Tokyo Metro Signage – You Can Find Your Way Without Reading Japanese
Ten years ago I moved to Tokyo for work. Unfortunately, my Japanese language skills were non-existent, so I spent much of those early months perpetually lost on Tokyo’s streets. But underground it was a different story. If you’ve ever been, you know that many of the central Tokyo stations are massive – multiple exits, mezzanines, pedestrian tunnels, and tons and tons of people. However, Tokyo Metro, the JR East Lines and the private rail lines that together create the city’s rail network have a good wayfinding system provided in Japanese and English that make it fairly easy to get around underground.
Though it was not translated into English, my particular favorite piece of signage is shown above. Many of the platforms are eight to ten cars long and, invariably, I would be at the wrong end for my preferred exit or transfer location. These signs were well spaced along a platform and wrapped some of the pillars on the platform. For the destination station, it tells a rider which car to board to reach a specific exit or to transfer to a different line. In the photo above from a Namboku Line platform, if you are traveling to Oji and want to transfer to the JR Line, you should stand in car 2 or 5. While I didn’t quite get the other information, at least I knew which car to board to make an easy transfer. (On a side note, the app Exit Strategy does the same thing for NYC Transit and is more than worth the $4.99 price tag.)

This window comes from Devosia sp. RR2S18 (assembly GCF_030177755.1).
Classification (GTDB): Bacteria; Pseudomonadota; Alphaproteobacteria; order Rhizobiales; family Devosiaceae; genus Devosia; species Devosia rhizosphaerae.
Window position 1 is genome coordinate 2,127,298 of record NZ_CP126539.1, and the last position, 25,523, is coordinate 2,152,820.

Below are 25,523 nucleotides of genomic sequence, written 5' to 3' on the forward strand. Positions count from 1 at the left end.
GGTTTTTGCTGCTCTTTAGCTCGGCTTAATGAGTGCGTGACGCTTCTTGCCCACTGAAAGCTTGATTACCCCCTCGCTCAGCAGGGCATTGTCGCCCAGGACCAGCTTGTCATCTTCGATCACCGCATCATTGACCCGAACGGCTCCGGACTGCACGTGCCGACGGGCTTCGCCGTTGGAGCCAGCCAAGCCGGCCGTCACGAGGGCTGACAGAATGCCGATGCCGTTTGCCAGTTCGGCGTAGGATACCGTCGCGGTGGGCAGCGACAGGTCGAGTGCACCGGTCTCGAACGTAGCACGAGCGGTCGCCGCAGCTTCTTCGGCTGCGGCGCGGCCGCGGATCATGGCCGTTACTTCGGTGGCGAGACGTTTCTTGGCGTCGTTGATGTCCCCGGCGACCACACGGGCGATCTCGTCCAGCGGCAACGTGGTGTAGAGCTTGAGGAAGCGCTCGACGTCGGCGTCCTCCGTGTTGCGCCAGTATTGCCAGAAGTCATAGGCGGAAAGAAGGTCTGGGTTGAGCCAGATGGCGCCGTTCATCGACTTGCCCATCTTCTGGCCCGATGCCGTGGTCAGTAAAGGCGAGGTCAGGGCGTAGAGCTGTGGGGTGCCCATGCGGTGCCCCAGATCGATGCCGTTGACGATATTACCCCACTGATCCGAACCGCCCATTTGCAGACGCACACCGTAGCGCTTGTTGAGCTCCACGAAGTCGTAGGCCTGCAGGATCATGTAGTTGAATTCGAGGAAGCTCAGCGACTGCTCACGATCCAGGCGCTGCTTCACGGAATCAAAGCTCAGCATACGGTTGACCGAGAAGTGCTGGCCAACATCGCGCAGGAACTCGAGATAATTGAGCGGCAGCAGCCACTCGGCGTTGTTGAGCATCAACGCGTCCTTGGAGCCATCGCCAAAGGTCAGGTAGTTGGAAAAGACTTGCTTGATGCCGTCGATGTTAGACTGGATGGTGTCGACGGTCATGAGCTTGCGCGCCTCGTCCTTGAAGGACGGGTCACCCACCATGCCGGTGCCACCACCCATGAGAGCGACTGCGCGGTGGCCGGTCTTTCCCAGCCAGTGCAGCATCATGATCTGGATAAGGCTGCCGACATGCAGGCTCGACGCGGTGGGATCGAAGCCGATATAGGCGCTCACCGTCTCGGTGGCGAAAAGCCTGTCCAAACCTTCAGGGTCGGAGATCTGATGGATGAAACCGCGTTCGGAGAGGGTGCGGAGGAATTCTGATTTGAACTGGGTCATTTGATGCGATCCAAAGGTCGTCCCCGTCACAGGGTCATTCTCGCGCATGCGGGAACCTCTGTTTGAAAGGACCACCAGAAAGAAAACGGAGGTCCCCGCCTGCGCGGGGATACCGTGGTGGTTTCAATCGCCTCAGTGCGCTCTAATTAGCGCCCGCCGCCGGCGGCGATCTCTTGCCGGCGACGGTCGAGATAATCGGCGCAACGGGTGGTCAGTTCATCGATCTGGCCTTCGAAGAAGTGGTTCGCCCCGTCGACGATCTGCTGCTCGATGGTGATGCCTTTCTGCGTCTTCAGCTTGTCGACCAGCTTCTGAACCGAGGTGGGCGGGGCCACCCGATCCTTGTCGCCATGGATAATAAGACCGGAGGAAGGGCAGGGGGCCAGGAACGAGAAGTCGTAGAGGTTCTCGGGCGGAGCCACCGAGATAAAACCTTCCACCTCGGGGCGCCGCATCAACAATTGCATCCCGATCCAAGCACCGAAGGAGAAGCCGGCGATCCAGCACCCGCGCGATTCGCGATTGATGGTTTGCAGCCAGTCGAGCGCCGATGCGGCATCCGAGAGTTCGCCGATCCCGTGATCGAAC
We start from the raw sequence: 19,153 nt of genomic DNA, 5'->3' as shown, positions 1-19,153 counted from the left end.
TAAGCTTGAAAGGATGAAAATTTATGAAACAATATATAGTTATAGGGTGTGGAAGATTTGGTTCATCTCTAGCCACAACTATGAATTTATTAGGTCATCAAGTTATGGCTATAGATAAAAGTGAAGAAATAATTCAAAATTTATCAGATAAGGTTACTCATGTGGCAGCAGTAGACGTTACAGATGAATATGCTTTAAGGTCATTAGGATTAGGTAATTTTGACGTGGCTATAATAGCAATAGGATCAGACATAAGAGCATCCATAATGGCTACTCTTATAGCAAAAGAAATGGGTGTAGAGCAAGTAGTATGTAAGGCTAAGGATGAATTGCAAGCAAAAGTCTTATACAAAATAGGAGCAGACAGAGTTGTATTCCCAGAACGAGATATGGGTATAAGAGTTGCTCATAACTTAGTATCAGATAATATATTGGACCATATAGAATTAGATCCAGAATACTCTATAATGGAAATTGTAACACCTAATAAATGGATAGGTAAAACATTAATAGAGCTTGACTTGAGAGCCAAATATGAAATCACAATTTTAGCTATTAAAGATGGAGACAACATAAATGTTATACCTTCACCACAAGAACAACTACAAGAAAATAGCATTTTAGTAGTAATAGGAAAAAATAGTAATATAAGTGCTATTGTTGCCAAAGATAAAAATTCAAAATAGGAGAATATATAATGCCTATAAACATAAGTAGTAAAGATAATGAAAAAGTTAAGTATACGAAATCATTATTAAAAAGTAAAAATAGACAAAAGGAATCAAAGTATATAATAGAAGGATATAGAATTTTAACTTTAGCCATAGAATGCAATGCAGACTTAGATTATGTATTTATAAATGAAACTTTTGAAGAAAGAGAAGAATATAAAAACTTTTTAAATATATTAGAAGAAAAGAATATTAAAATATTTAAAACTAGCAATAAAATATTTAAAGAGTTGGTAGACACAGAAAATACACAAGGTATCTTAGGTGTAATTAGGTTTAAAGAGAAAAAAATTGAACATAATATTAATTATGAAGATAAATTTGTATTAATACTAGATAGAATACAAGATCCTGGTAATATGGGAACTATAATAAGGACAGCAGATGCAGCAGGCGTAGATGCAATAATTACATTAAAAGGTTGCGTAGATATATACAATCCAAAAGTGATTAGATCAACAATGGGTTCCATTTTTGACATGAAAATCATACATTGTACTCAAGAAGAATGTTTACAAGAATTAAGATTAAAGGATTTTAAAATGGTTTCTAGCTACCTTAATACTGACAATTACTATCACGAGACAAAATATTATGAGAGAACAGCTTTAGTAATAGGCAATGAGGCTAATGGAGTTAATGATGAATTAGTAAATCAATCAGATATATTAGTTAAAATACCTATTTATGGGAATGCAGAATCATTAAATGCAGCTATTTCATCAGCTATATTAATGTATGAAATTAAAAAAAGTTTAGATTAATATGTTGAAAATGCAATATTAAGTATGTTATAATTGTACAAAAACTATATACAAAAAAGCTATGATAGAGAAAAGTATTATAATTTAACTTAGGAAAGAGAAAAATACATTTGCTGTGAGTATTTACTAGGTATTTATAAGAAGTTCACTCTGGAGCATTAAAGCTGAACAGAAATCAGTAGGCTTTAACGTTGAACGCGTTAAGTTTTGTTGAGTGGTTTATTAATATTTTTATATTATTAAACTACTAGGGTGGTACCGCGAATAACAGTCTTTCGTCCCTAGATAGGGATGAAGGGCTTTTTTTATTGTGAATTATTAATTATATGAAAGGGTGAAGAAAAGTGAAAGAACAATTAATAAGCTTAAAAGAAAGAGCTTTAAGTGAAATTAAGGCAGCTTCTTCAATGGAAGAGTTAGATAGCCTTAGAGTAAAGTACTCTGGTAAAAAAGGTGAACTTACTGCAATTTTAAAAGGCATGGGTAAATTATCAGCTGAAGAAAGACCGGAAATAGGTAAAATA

Additional platform signage on the ground tells riders where the doors will open on the platform, which stair/escalator to use to get to a specific building or destination, and where women-only cars will be.